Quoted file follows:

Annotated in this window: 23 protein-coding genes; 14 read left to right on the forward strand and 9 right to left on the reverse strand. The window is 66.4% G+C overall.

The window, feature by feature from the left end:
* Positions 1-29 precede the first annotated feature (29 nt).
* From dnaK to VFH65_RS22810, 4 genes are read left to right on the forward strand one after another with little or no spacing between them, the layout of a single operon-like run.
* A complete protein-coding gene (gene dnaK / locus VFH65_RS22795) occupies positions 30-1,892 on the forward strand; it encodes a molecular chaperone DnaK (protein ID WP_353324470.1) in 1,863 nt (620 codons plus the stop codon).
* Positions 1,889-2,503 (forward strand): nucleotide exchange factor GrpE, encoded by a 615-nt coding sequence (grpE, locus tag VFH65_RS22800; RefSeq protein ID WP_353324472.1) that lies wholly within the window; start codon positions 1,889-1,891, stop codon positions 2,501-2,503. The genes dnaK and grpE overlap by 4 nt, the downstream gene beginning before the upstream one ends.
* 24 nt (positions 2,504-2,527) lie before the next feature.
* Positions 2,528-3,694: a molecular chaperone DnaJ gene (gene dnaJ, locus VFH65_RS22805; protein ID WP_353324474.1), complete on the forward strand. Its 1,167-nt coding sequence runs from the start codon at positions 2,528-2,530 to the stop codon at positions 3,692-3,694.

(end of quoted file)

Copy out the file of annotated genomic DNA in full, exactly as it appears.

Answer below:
Annotated in this window: 23 protein-coding genes; 14 read left to right on the forward strand and 9 right to left on the reverse strand. The window is 66.4% G+C overall.

The window, feature by feature from the left end:
* Positions 1-29 precede the first annotated feature (29 nt).
* From dnaK to VFH65_RS22810, 4 genes are read left to right on the forward strand one after another with little or no spacing between them, the layout of a single operon-like run.
* A complete protein-coding gene (gene dnaK / locus VFH65_RS22795) occupies positions 30-1,892 on the forward strand; it encodes a molecular chaperone DnaK (protein ID WP_353324470.1) in 1,863 nt (620 codons plus the stop codon).
* Positions 1,889-2,503 (forward strand): nucleotide exchange factor GrpE, encoded by a 615-nt coding sequence (grpE, locus tag VFH65_RS22800; RefSeq protein ID WP_353324472.1) that lies wholly within the window; start codon positions 1,889-1,891, stop codon positions 2,501-2,503. The genes dnaK and grpE overlap by 4 nt, the downstream gene beginning before the upstream one ends.
* 24 nt (positions 2,504-2,527) lie before the next feature.
* Positions 2,528-3,694: a molecular chaperone DnaJ gene (gene dnaJ, locus VFH65_RS22805; protein ID WP_353324474.1), complete on the forward strand. Its 1,167-nt coding sequence runs from the start codon at positions 2,528-2,530 to the stop codon at positions 3,692-3,694.